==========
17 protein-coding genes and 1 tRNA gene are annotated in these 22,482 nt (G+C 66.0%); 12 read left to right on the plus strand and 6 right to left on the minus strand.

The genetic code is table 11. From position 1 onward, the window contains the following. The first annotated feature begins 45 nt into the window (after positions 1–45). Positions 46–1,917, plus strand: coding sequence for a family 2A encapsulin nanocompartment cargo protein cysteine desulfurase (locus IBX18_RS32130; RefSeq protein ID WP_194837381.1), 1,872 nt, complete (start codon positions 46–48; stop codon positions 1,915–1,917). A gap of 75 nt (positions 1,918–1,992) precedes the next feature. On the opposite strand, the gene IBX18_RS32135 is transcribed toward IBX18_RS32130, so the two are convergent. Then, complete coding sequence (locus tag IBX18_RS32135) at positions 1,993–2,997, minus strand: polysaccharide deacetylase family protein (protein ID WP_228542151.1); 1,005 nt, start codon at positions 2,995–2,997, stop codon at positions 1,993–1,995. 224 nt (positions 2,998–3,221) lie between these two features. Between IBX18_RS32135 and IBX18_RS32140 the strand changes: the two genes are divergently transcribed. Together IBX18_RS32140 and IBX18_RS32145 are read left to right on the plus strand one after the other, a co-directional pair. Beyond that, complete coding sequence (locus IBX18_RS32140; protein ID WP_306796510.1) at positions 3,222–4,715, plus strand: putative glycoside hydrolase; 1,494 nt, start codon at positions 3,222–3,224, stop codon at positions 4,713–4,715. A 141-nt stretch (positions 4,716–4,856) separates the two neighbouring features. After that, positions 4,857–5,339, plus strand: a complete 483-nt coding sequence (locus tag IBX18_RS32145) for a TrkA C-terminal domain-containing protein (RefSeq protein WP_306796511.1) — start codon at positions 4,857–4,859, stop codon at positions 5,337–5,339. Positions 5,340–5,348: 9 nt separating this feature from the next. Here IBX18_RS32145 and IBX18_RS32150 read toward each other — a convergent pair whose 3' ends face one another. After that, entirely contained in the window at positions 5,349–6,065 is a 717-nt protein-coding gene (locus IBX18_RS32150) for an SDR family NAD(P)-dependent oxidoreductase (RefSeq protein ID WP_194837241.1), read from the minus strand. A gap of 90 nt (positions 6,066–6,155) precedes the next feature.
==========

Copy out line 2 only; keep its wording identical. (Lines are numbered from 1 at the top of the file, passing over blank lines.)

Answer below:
The genetic code is table 11. From position 1 onward, the window contains the following. The first annotated feature begins 45 nt into the window (after positions 1–45). Positions 46–1,917, plus strand: coding sequence for a family 2A encapsulin nanocompartment cargo protein cysteine desulfurase (locus IBX18_RS32130; RefSeq protein ID WP_194837381.1), 1,872 nt, complete (start codon positions 46–48; stop codon positions 1,915–1,917). A gap of 75 nt (positions 1,918–1,992) precedes the next feature. On the opposite strand, the gene IBX18_RS32135 is transcribed toward IBX18_RS32130, so the two are convergent. Then, complete coding sequence (locus tag IBX18_RS32135) at positions 1,993–2,997, minus strand: polysaccharide deacetylase family protein (protein ID WP_228542151.1); 1,005 nt, start codon at positions 2,995–2,997, stop codon at positions 1,993–1,995. 224 nt (positions 2,998–3,221) lie between these two features. Between IBX18_RS32135 and IBX18_RS32140 the strand changes: the two genes are divergently transcribed. Together IBX18_RS32140 and IBX18_RS32145 are read left to right on the plus strand one after the other, a co-directional pair. Beyond that, complete coding sequence (locus IBX18_RS32140; protein ID WP_306796510.1) at positions 3,222–4,715, plus strand: putative glycoside hydrolase; 1,494 nt, start codon at positions 3,222–3,224, stop codon at positions 4,713–4,715. A 141-nt stretch (positions 4,716–4,856) separates the two neighbouring features. After that, positions 4,857–5,339, plus strand: a complete 483-nt coding sequence (locus tag IBX18_RS32145) for a TrkA C-terminal domain-containing protein (RefSeq protein WP_306796511.1) — start codon at positions 4,857–4,859, stop codon at positions 5,337–5,339. Positions 5,340–5,348: 9 nt separating this feature from the next. Here IBX18_RS32145 and IBX18_RS32150 read toward each other — a convergent pair whose 3' ends face one another. After that, entirely contained in the window at positions 5,349–6,065 is a 717-nt protein-coding gene (locus IBX18_RS32150) for an SDR family NAD(P)-dependent oxidoreductase (RefSeq protein ID WP_194837241.1), read from the minus strand. A gap of 90 nt (positions 6,066–6,155) precedes the next feature.